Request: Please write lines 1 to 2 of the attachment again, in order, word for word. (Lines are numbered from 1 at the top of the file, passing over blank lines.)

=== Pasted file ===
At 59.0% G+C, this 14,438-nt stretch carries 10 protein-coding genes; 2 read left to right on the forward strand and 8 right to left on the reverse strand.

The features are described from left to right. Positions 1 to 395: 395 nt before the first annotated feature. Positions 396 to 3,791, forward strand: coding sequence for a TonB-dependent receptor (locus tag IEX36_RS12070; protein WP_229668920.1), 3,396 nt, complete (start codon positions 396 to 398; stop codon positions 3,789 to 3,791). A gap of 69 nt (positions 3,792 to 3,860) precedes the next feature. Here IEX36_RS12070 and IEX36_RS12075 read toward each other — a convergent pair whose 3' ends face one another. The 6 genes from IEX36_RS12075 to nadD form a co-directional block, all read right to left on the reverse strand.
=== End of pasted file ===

At 59.0% G+C, this 14,438-nt stretch carries 10 protein-coding genes; 2 read left to right on the forward strand and 8 right to left on the reverse strand.

The features are described from left to right. Positions 1 to 395: 395 nt before the first annotated feature. Positions 396 to 3,791, forward strand: coding sequence for a TonB-dependent receptor (locus tag IEX36_RS12070; protein WP_229668920.1), 3,396 nt, complete (start codon positions 396 to 398; stop codon positions 3,789 to 3,791). A gap of 69 nt (positions 3,792 to 3,860) precedes the next feature. Here IEX36_RS12070 and IEX36_RS12075 read toward each other — a convergent pair whose 3' ends face one another. The 6 genes from IEX36_RS12075 to nadD form a co-directional block, all read right to left on the reverse strand.